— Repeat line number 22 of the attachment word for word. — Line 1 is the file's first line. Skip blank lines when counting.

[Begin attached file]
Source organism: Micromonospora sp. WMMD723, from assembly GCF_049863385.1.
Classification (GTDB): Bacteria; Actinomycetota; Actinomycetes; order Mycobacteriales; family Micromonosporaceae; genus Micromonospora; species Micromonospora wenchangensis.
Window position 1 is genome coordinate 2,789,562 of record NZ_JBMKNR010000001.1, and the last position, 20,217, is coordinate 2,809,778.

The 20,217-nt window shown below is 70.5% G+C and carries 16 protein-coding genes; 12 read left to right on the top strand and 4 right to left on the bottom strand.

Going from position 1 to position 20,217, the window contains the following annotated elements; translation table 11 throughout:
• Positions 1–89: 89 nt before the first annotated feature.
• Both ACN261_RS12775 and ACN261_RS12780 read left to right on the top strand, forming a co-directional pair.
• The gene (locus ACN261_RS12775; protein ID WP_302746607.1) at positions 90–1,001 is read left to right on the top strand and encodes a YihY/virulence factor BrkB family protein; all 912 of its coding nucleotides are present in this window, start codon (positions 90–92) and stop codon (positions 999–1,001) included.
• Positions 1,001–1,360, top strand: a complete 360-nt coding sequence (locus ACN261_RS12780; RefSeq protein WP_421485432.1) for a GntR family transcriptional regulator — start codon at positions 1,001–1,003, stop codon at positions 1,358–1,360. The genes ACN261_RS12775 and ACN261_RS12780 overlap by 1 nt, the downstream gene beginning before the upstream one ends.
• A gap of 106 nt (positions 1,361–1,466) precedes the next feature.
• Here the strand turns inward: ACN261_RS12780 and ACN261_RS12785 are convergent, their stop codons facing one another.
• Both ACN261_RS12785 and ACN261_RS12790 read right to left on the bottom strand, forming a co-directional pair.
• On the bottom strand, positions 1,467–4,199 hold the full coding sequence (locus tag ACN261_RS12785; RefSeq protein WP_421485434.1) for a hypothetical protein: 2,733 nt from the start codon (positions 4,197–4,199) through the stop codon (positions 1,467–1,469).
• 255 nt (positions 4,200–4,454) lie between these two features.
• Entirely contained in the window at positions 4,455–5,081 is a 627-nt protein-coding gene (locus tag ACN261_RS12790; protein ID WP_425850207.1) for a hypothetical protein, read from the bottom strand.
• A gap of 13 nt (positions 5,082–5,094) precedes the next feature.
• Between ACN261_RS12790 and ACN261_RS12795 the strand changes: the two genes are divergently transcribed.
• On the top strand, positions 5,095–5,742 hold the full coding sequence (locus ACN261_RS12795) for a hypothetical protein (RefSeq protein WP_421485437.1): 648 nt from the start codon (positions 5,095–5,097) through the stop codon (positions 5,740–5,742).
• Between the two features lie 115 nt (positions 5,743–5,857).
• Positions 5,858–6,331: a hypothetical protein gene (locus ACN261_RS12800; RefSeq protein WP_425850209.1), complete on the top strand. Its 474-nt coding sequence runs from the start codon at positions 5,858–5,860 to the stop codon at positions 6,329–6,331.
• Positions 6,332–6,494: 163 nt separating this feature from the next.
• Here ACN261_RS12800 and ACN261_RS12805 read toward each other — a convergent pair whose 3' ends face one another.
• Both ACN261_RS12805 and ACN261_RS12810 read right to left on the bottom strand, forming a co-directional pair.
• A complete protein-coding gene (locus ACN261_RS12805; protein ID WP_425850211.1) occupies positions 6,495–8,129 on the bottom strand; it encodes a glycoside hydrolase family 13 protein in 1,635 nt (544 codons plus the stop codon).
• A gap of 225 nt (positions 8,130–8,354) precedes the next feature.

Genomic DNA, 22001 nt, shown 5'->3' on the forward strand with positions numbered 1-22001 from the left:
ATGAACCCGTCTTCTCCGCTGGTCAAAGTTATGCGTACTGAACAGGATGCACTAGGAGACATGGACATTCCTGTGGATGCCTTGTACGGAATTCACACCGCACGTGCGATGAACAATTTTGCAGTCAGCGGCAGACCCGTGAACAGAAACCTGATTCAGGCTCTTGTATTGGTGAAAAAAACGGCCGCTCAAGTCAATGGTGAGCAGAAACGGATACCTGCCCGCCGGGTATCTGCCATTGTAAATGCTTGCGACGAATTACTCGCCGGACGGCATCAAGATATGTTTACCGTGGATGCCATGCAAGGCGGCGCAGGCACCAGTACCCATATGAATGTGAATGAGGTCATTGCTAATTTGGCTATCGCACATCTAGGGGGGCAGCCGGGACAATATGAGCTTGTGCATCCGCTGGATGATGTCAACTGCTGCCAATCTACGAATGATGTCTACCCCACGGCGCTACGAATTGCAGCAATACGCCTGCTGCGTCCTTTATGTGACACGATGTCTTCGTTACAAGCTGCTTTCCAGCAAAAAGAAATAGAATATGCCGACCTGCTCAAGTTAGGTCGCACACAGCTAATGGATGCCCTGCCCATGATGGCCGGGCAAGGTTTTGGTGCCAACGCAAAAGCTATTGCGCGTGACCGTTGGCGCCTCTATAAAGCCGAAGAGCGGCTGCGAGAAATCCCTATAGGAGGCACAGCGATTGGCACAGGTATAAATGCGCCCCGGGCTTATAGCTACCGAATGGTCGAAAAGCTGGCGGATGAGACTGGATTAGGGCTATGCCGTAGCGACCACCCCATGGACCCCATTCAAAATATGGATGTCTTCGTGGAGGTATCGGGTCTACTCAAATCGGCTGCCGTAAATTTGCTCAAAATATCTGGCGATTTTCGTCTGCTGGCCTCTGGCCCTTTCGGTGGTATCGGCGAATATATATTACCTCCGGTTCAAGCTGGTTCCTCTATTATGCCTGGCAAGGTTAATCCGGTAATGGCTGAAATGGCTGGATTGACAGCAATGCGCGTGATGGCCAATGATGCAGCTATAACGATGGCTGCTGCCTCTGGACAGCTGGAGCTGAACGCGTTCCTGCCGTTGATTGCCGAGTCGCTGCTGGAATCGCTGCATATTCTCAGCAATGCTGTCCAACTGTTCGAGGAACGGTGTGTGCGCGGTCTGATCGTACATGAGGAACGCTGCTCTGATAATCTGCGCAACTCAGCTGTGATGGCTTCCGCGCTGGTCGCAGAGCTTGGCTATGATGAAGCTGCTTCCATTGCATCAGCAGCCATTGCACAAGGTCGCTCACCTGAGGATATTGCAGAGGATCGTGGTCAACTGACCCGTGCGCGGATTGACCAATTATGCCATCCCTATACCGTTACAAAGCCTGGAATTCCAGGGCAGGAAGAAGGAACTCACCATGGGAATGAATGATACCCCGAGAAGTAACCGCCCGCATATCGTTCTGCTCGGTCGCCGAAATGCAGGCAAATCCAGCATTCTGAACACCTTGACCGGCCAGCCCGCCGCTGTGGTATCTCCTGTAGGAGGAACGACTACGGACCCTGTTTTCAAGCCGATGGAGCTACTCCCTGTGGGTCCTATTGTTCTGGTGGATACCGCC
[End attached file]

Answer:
• Here ACN261_RS12800 and ACN261_RS12805 read toward each other — a convergent pair whose 3' ends face one another.